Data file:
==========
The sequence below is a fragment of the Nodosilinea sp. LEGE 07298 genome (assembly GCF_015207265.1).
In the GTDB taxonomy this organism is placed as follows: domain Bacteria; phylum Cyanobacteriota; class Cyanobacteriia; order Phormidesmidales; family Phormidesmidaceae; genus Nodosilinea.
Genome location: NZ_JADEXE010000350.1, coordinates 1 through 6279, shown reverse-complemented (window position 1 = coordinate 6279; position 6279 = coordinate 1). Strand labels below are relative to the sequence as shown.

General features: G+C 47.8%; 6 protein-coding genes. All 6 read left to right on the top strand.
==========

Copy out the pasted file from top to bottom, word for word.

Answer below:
The sequence below is a fragment of the Nodosilinea sp. LEGE 07298 genome (assembly GCF_015207265.1).
In the GTDB taxonomy this organism is placed as follows: domain Bacteria; phylum Cyanobacteriota; class Cyanobacteriia; order Phormidesmidales; family Phormidesmidaceae; genus Nodosilinea.
Genome location: NZ_JADEXE010000350.1, coordinates 1 through 6279, shown reverse-complemented (window position 1 = coordinate 6279; position 6279 = coordinate 1). Strand labels below are relative to the sequence as shown.

General features: G+C 47.8%; 6 protein-coding genes. All 6 read left to right on the top strand.